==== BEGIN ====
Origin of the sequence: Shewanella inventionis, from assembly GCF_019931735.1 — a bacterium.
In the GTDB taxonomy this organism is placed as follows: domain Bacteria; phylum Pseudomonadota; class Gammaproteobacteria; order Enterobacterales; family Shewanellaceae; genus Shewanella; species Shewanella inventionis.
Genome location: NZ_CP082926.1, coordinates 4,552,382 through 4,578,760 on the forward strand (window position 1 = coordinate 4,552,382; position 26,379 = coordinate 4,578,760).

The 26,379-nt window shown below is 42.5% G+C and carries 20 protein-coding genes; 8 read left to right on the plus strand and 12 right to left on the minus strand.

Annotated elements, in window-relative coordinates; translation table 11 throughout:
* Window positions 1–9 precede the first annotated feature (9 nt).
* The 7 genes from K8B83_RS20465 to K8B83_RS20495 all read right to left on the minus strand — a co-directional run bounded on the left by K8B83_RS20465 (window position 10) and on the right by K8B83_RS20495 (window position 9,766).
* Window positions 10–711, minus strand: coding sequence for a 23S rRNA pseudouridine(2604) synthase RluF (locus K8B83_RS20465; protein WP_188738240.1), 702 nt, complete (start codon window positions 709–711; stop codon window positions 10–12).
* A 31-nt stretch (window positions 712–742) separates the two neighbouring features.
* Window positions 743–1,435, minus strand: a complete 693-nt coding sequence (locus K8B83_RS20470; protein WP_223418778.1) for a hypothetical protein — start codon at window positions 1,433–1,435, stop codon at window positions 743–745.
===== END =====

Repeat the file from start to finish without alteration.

Origin of the sequence: Shewanella inventionis, from assembly GCF_019931735.1 — a bacterium.
In the GTDB taxonomy this organism is placed as follows: domain Bacteria; phylum Pseudomonadota; class Gammaproteobacteria; order Enterobacterales; family Shewanellaceae; genus Shewanella; species Shewanella inventionis.
Genome location: NZ_CP082926.1, coordinates 4,552,382 through 4,578,760 on the forward strand (window position 1 = coordinate 4,552,382; position 26,379 = coordinate 4,578,760).

The 26,379-nt window shown below is 42.5% G+C and carries 20 protein-coding genes; 8 read left to right on the plus strand and 12 right to left on the minus strand.

Annotated elements, in window-relative coordinates; translation table 11 throughout:
* Window positions 1–9 precede the first annotated feature (9 nt).
* The 7 genes from K8B83_RS20465 to K8B83_RS20495 all read right to left on the minus strand — a co-directional run bounded on the left by K8B83_RS20465 (window position 10) and on the right by K8B83_RS20495 (window position 9,766).
* Window positions 10–711, minus strand: coding sequence for a 23S rRNA pseudouridine(2604) synthase RluF (locus K8B83_RS20465; protein WP_188738240.1), 702 nt, complete (start codon window positions 709–711; stop codon window positions 10–12).
* A 31-nt stretch (window positions 712–742) separates the two neighbouring features.
* Window positions 743–1,435, minus strand: a complete 693-nt coding sequence (locus K8B83_RS20470; protein WP_223418778.1) for a hypothetical protein — start codon at window positions 1,433–1,435, stop codon at window positions 743–745.